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The History of NORWESCAP and the Story of Community Action

NORWESCAP is a private, non-profit corporation originally established in 1965 under the Economic Opportunity Act to serve the low-income population of Hunterdon, Sussex and Warren Counties.

The Community Action Agency, under “Johnson’s Great Society” was the local vehicle to fight poverty. Elimination of poverty was one of the issues in the forefront during the years of 1964-1974.

Johnson was inspired by President Kennedy and wanted to provide equal opportunity for all by enacting new services and programs within the federal system.  Community Action was a bold way for the government to provide services and it maximized local control and participation.

The Northwest New Jersey Community Action Partnership had great political power in the community and the state in 1966, along with a $3 million budget and the administrative staff of the Executive Director and three Assistant Directors. The agency was in the community with one dozen service centers (outreach offices) in the three counties providing direct access to agency staff in the community. 
In the years 1974 through August of 1981, the Community Service Agency was the successor to the Office of Economic Opportunity. This was the beginning of hard times for Community Action Programs. In 1976, NORWESCAP had a budget totaling $1 million, and in 1977, a budget totaling $2 million. 1979 brought an increase in both programs and additional funding sources with a $4 million budget. The Onmibus Reconciliation Act dissolved the Community Service Agency (CSA) in 1981. Many considered this the official end to the war on poverty. About 800 of the community action agencies across the nation dissolved, leaving approximately 1,000 agencies.

September 1981 was the start of the Community Services Block Grant, the successor to the CSA. This new block grant is in the Office of Community Services within the Department of Human Services and dramatically changed the way federal funding was distributed to local communities.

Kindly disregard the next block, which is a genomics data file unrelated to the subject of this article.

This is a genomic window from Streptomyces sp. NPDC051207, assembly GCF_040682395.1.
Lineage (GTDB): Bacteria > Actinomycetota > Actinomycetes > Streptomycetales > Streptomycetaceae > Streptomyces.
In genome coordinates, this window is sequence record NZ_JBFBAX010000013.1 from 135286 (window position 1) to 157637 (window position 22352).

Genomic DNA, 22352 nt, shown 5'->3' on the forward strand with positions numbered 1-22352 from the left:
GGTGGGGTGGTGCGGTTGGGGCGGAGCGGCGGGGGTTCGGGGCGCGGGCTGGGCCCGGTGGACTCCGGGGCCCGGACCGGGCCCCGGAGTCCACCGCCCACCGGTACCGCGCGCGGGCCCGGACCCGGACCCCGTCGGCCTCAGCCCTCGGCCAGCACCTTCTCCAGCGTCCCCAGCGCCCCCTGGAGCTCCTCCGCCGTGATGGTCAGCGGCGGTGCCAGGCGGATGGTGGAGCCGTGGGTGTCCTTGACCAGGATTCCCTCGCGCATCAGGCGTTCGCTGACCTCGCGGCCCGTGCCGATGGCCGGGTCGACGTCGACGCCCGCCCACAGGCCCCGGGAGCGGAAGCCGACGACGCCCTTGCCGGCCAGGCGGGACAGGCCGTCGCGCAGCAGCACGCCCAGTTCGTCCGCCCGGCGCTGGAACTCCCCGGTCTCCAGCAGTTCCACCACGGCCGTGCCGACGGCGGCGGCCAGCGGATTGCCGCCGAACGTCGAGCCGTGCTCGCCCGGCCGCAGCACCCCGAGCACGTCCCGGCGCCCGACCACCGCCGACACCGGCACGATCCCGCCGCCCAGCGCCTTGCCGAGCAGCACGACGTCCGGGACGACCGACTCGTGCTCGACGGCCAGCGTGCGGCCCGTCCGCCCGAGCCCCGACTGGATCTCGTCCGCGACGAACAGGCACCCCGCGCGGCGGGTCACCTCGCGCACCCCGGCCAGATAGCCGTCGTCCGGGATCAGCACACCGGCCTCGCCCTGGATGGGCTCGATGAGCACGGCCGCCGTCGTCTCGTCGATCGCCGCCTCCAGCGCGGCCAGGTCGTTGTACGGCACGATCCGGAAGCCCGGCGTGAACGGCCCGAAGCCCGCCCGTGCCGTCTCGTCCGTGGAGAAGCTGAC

1981 was a bleak year for NORWESCAP with the closeout of all Community Services Administration contracts and reduction in funds for various programs.  The CSA funding of $1.5 million dollars became a block grant of $154,000. The very dedicated staff that remained increased their workload in order to serve the same number of persons in Hunterdon, Sussex and Warren Counties.

In 1985, the agency expanded to Somerset County providing WIC and weatherization services. Later, NORWESCAP expanded to Morris County, who was without a community action program. NORWESCAP now services approximately 35,000 persons in its service area a year.  Services have continued in Hunterdon, Morris, Somerset, Sussex, Warren and other counties including Passaic have some limited services and programs. 

The Agency has remained true to maximum participation and has a 15 member Board of Trustees that includes one-third of board members that are low income or represent low income individuals.  The agency employs about 300 persons, both full and part time,  dedicated to housing development, energy conservation, child care, Head Start, volunteerism, nutrition, child care referral, outreach, information & referral, food bank, case management, and utility assistance programs. The agency is administratively responsible to the New Jersey Department of Community Affairs.  Community Action remains an important local resource for families with NORWESCAP and other agencies across the country demonstrating their cost effective service delivery method which creates thriving communities.
Norwescap New Jersey History